Fàilte! (Welcome!)

Fàilte! (Welcome!)
This blog is the result of my ongoing research into the people, places and events that have shaped the Western Isles of Scotland and, in particular, the 'Siamese-twins' of Harris and Lewis.
My interest stems from the fact that my Grandfather was a Stornowegian and, until about four years ago, that was the sum total of my knowledge, both of him and of the land of his birth.
I cannot guarantee the accuracy of everything that I have written (not least because parts are, perhaps, pioneering) but I have done my best to check for any errors.
My family mainly lived along the shore of the Sound of Harris, from An-t-Ob and Srannda to Roghadal, but one family 'moved' to Direcleit in the Baighs...

©Copyright 2011 Peter Kerr All rights reserved

Thursday, 6 May 2010

The Baptist Magazine, Volume 19, 1827 and Harris

On pages 324-325 there is an article on the 'Baptist Highland Mission', and I have selected three pieces for perusal:

The following extracts are taken from the journal of Mr Campbell, one of the Itinerants employed by this important and useful Institution:

July 2nd, Sabbath day: Having, during the previous week, intimated as extensively as possible our intention to preach at Tarbert on Sabbath, a great number of boats full of people assembled from all quarters, besides many people who came by land. We both preached to an audience of about 350...

3rd - Travelled this day to Caolas: The road was the worst imaginable: indeed there was no track or road of any sort, but rugged rocks and moss, and lakes of water. At times we did not know whither we were going...


5th – Preached at Strand to 60, some of whom followed us for two days, and in the evening at Roudel to 35. Most of the inhabitants here were from home, as mentioned above, otherwise three times the number would have attended. Had a long conversation with a blacksmith, of the name of Morrison, a native of the place. He preaches to the people of Strand, and appears to be a good man, and well acquainted with his bible. It would appear he has been very useful in this place, both by preaching and writing. He is one of the best poets in the Highlands of Scotland,; his conduct exemplary; possesses excellent talents, and a sound judgement. The people told us, he can communicate his ideas with facility and force. They have built a large meeting-house for him, where he preaches three times every Lord's day, and Wednesday evening. The people of the south would feel it not an easy task to attend his three lectures on Sabbath. We are told, he begins at seven, and continues till ten - again at eleven, and insists till five – lastly, at six, and concludes the services of the day between nine and ten. This is certainly going to an extreme; meanwhile it evinces the good man's zeal.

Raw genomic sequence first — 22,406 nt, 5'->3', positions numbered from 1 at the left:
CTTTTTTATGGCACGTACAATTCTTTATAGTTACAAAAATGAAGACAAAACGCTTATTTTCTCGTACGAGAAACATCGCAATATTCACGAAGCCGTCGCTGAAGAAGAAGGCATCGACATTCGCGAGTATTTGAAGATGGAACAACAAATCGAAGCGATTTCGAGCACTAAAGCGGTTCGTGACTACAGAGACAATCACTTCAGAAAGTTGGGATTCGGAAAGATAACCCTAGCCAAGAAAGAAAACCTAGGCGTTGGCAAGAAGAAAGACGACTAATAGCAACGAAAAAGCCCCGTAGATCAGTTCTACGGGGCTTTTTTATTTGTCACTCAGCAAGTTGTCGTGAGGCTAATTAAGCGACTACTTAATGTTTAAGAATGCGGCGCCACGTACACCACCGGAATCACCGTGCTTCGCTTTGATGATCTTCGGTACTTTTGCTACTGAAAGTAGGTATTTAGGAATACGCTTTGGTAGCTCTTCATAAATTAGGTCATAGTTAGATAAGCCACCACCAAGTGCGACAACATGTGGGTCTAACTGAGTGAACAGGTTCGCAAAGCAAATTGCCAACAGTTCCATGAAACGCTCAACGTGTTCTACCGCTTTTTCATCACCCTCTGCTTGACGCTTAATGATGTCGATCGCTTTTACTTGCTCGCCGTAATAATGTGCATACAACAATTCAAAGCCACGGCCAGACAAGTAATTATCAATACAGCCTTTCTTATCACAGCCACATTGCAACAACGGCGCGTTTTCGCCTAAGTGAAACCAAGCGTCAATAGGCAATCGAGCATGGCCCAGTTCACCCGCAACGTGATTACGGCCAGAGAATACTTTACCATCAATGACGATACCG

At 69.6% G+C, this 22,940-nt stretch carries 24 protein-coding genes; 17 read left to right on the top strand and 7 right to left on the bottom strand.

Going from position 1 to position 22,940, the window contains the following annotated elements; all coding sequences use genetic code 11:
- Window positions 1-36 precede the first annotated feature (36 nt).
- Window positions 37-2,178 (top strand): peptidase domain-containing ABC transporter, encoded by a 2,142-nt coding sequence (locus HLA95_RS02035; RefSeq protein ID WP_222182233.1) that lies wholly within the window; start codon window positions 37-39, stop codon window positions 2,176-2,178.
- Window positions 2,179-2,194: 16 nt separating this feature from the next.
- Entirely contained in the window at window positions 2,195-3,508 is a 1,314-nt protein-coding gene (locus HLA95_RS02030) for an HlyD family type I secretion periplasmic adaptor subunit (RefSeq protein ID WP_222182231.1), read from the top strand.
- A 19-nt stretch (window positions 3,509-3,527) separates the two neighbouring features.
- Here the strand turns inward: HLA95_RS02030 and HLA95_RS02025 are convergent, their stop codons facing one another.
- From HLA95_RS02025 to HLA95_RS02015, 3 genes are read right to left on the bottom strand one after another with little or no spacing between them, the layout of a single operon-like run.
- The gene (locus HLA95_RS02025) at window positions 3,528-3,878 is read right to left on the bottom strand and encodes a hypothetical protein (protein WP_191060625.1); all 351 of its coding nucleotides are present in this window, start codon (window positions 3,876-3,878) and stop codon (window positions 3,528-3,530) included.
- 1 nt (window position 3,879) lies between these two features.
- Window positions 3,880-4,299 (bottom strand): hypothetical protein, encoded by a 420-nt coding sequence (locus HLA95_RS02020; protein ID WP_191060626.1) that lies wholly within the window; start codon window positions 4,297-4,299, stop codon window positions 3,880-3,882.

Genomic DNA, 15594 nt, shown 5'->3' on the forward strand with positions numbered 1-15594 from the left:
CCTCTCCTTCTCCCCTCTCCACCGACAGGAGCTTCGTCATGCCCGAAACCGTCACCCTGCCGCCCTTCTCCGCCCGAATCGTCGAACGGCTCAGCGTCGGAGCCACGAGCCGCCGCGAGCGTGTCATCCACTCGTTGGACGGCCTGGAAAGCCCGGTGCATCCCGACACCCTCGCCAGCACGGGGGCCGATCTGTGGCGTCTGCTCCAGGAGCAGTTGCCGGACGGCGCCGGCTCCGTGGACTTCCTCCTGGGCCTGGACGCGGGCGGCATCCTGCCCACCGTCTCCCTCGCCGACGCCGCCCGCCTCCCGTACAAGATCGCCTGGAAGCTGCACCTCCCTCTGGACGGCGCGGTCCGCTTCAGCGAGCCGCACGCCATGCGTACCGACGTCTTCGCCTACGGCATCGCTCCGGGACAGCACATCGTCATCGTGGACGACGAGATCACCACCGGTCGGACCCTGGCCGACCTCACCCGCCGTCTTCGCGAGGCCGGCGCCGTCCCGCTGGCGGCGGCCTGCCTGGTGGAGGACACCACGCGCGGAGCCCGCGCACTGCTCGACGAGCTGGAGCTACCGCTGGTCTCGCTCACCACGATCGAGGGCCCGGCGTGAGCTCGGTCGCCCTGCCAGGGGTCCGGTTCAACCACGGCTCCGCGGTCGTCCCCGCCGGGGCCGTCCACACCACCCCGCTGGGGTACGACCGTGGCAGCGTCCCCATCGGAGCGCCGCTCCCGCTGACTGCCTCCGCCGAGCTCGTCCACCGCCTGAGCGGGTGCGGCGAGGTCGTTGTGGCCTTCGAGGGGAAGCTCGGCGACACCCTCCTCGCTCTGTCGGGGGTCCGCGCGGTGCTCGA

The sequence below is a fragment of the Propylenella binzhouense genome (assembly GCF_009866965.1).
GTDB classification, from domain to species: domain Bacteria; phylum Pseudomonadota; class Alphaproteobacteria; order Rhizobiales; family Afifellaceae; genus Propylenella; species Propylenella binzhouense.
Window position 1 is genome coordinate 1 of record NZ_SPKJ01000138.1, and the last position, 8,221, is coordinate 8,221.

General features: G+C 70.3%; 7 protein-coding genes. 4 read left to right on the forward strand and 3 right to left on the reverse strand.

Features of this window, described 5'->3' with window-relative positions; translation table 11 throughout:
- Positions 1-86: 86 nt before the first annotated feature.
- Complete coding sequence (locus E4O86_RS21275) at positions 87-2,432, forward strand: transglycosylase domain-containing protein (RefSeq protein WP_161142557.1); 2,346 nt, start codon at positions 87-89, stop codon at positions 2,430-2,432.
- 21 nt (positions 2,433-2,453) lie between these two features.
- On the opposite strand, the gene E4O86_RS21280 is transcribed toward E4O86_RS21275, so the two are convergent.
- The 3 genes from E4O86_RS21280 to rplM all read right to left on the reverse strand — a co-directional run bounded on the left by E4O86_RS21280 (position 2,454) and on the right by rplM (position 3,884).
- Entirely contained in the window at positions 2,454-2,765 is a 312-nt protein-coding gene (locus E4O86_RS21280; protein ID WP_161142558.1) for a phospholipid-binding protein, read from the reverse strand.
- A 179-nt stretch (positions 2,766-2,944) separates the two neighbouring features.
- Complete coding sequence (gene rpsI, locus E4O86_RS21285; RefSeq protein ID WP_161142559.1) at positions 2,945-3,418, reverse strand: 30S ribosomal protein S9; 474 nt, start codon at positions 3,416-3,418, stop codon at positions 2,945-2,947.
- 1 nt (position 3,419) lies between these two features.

There is much that interests me here. What a wonderful picture is evoked of an armada of boats arriving in Tarbert on that particular Sunday! It is also a valuable reminder of the transport of (somewhat limited) choice of the people, and the description of the journey to Caolas (which I think is Kyles Stockinish, not Kyles Scalpay) emphasises the point.

They preached at Geocrab, Manish and Finsbay before arriving at 'Strand' and their choosing the Bays of the East in 1827 reminds us that these were turbulent times in Harris. The phrase 'some of  whom followed us for two days' is simply stunning - they must have thought themselves on the shore of the Sea of Galilee rather than that of the Sound of Harris!

The phrase, 'most of the people here were from home' is somewhat ambiguous. Did he mean that they were away, perhaps engaged in fishing or at the sheilings, or did he mean that people hadn't travelled to hear them preach? The answer would lie in 'as mentioned above', but for the fact that there is no such mention that I can discern.

Finally, we have a description of his meeting with 'a blacksmith, of the name of Morrison' and this of course is none-other than 'Gobha na Hearadh'. For a missionary Baptist to describe John Morrison's Sabbath activities as 'going to an extreme' certainly explains why 'The people of the south would feel it not an easy task to attend his three lectures on Sabbath'!

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